Mining Without Hard Hats: Making Sense of Big Data

shovelOne of the themes we stress with our Computer Science students is that their skills uniquely qualify them to provide valuable services to people and organizations. We emphasize that they are to use their skills not just for their own advancement, but also to help others achieve their goals.

The opportunities for Computer Science majors to help others are numerous. They can set up networks, design and build databases, secure data and communications systems, configure network services, repair and refurbish computers, design websites, implement e-commerce solutions, create social networking opportunities … the list goes on and on. Of course, I’m biased, but I can’t think of any other field where the opportunity to serve is so readily available. That is why service is a key part of our department mission statement.

Perhaps the most obvious way computer scientists can help others is by writing software. Software applications are tools that help people turn data into useful information. By writing programs that help people sift through the data they’ve collected, computer scientists enable them to make connections, spot trends, and draw conclusions they would not otherwise have been able to discern.

This particular role for computer scientists is becoming increasingly important, as the amount of data we have to work with has grown tremendously over the past decade. Data is the lifeblood of any organization. Often, studying these data streams in isolation won’t suffice, as their true meaning takes shape only when considered alongside other sets of data. Identifying co-dependent data sets and then assembling them in ways that elicit meaningful knowledge is a challenging task that, if done well, can benefit an organization almost as much as a seven-figure donation can.

For example, consider the article “Hackers Called into Civic Duty”, which appeared in the Wall Street Journal on August 12. It is refreshing to see the word “hacker” used the way it was originally intended, not to describe malevolent geek-pirates who steal credit card information, but to identify people who sling code to accomplish helpful tasks. That’s the kind of activity this article describes. Municipalities across the country have solicited the help of programmers to write applications that can take input from publicly available data sources and answer questions and draw conclusions about the data. Chicago seems to be leading the way on this kind of activity, which is good news for our bustling local tech industry. However, programmers have helped cities of all sizes answer questions such as how public transportation routes should be changed to serve riders better, which bike share stops are underutilized or underserved, which intersections see the greatest amount of traffic, and which communities have the most difficult time accessing medical services. These aren’t the kinds of questions policy makers can address simply by looking at the data, because there is just too much of it, and it is so interrelated. The applications computer scientists write for them, however, give them the eyes to see what really matters.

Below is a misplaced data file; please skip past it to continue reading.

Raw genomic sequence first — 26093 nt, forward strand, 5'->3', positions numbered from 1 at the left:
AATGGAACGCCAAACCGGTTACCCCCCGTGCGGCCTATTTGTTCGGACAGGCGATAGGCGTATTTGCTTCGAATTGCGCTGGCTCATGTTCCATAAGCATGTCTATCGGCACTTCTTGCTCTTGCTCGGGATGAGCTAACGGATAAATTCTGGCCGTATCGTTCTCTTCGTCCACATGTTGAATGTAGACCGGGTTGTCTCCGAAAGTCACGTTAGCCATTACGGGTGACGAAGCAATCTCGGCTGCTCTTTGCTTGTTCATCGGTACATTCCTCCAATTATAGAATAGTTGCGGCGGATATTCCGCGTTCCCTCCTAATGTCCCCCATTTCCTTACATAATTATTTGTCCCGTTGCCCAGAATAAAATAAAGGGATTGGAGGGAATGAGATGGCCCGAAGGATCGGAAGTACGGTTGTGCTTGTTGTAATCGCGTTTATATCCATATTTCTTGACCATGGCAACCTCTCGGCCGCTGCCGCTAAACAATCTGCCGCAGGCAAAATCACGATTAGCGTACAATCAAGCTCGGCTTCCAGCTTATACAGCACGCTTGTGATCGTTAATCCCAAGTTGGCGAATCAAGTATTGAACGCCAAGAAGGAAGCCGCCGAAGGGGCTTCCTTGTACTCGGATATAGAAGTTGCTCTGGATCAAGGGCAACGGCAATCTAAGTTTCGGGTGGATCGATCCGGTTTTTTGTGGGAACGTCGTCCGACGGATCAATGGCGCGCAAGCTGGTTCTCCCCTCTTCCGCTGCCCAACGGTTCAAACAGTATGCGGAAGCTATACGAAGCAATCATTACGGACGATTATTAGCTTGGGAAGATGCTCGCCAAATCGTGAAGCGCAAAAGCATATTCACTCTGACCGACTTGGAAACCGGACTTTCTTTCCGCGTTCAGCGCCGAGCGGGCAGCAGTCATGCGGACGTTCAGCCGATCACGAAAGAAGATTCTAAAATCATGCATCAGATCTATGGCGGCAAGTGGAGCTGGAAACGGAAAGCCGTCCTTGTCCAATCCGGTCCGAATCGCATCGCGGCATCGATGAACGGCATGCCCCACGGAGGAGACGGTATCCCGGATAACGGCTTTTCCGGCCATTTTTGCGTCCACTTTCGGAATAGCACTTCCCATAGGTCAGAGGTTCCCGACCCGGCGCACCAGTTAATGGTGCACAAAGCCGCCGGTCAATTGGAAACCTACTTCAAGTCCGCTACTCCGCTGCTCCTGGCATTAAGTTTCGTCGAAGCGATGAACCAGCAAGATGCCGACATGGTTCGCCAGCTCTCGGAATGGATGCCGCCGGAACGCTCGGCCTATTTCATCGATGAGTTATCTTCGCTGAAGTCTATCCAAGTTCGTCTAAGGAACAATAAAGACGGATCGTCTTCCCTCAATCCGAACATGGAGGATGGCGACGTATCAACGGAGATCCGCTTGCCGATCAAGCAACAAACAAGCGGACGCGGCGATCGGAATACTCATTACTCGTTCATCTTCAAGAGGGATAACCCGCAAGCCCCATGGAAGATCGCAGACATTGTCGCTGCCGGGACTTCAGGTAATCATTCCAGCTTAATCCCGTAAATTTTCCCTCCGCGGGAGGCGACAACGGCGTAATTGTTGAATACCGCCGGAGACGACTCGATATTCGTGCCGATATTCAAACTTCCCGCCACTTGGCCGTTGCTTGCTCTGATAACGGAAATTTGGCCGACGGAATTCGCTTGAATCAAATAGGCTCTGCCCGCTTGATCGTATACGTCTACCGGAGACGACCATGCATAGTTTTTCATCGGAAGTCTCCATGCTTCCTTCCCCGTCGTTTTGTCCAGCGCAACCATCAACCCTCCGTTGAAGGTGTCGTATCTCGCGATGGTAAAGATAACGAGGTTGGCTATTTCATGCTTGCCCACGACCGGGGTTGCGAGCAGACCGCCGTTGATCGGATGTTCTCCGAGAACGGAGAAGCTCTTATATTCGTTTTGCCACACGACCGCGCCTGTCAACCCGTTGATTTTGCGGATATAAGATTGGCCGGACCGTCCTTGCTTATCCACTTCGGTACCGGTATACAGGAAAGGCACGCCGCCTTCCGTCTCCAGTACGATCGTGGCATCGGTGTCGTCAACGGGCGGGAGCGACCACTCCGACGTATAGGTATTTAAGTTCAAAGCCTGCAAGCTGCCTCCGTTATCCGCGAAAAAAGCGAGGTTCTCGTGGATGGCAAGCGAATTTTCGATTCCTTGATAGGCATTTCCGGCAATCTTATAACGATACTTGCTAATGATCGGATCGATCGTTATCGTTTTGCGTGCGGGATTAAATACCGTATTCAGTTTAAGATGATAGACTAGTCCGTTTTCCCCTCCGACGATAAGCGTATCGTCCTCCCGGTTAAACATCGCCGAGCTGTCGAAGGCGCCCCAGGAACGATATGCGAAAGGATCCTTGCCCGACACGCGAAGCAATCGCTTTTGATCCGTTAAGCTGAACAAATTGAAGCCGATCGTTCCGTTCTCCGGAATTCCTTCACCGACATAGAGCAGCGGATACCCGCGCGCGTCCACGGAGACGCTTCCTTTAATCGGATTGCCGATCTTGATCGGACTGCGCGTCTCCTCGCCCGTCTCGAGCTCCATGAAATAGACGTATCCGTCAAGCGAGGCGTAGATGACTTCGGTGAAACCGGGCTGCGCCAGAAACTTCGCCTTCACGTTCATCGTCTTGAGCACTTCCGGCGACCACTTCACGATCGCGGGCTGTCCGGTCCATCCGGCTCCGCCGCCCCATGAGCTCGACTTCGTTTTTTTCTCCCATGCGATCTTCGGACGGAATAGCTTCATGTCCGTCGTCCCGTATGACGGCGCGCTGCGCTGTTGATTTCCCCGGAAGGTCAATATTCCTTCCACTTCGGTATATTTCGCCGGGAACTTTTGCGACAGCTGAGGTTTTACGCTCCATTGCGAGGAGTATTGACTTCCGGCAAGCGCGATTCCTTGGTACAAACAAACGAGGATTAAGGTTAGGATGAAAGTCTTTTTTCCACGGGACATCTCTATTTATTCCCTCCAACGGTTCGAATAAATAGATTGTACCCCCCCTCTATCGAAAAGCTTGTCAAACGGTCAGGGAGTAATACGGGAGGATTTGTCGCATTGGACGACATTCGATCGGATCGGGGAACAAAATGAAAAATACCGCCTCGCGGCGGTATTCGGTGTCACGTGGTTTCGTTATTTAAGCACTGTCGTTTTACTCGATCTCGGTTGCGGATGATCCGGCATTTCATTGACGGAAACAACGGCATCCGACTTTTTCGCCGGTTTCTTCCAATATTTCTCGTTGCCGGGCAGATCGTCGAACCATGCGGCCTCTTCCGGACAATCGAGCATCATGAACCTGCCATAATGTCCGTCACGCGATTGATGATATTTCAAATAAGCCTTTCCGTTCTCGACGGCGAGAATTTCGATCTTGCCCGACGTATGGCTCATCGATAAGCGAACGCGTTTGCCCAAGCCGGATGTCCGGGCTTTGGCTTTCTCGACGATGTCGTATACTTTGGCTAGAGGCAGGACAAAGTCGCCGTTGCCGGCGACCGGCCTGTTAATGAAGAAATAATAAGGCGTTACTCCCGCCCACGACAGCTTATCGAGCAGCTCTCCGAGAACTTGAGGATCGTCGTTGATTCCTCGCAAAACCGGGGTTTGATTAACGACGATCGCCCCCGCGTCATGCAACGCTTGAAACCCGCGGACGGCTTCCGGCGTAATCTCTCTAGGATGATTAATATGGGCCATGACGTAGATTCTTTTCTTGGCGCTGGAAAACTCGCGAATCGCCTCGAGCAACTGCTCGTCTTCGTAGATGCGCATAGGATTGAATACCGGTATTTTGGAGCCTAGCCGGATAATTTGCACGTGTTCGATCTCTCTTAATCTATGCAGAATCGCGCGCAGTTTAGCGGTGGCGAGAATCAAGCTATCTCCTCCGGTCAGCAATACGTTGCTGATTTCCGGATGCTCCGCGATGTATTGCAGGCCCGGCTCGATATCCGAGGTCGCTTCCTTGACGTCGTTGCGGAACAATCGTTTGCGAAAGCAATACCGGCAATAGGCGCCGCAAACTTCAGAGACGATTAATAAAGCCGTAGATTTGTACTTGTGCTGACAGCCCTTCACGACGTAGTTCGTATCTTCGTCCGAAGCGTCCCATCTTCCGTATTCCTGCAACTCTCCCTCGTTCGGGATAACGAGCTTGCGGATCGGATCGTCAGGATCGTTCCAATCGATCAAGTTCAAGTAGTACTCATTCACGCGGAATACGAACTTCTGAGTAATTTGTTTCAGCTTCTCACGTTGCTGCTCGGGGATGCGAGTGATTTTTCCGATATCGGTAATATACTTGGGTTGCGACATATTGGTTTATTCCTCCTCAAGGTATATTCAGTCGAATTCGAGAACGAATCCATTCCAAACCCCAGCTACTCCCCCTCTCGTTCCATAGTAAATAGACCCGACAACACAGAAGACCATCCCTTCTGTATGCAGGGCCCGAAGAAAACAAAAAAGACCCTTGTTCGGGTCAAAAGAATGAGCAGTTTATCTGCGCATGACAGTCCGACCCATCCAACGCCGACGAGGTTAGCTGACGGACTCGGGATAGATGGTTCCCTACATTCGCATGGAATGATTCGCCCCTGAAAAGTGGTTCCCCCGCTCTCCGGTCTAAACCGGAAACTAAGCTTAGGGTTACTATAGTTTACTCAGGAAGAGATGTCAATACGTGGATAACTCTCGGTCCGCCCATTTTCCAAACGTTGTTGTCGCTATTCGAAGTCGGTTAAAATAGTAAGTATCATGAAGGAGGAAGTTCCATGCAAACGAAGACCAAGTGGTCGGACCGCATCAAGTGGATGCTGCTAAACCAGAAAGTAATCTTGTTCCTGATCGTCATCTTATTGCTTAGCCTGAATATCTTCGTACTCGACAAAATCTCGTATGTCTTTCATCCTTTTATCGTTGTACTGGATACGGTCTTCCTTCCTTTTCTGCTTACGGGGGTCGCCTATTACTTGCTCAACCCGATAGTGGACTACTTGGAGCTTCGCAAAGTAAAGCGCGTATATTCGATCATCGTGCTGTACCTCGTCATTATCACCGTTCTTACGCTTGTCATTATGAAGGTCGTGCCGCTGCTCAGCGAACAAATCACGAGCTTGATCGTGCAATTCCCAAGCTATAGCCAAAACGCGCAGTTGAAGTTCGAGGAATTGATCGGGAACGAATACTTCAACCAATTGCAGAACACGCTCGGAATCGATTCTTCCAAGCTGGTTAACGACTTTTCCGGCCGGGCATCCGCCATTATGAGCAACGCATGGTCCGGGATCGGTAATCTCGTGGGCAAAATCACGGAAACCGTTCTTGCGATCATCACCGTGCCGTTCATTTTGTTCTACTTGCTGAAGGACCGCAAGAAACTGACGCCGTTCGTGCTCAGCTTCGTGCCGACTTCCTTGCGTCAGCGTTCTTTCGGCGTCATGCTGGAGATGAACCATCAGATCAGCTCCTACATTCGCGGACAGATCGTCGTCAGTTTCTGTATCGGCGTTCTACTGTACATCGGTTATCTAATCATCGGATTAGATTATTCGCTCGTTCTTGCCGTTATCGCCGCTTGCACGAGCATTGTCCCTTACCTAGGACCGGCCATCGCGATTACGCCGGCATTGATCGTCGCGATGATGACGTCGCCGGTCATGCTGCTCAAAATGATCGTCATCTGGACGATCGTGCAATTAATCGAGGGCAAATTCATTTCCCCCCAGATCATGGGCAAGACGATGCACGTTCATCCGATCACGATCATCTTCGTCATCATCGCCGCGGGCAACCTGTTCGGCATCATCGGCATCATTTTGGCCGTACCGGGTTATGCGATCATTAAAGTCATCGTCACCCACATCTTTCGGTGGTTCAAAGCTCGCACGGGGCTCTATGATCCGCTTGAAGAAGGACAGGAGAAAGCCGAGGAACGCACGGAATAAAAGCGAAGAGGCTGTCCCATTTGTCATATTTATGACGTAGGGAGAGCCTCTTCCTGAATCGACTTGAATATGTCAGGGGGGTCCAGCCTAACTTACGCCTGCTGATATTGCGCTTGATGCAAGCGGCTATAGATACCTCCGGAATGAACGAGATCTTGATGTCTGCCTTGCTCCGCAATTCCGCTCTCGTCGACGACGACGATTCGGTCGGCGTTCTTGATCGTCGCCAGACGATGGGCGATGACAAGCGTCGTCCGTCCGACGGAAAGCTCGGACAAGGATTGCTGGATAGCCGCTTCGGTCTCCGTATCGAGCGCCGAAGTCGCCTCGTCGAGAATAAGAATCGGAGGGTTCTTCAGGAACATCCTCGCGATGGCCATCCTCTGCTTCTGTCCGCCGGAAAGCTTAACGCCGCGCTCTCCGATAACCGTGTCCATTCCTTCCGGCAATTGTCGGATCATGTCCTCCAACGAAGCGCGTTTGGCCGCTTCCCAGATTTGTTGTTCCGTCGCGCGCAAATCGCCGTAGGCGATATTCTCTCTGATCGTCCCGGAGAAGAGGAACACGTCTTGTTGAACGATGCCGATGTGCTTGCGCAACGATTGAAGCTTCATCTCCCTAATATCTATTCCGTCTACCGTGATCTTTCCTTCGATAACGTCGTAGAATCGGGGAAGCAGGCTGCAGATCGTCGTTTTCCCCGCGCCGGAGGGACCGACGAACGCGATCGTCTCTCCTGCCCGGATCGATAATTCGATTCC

As more and more of this kind of data becomes available, the importance of writing software to make sense of it is going to continue to grow. That’s nothing but great news for those who view computer science as an unparalleled opportunity to serve.

 

About Ray Klump

Professor and chair of Mathematics and Computer Science Director, Master of Science in Information Security Lewis University http://online.lewisu.edu/ms-information-security.asp, http://online.lewisu.edu/resource/engineering-technology/articles.asp, http://cs.lewisu.edu. You can find him on Google+.

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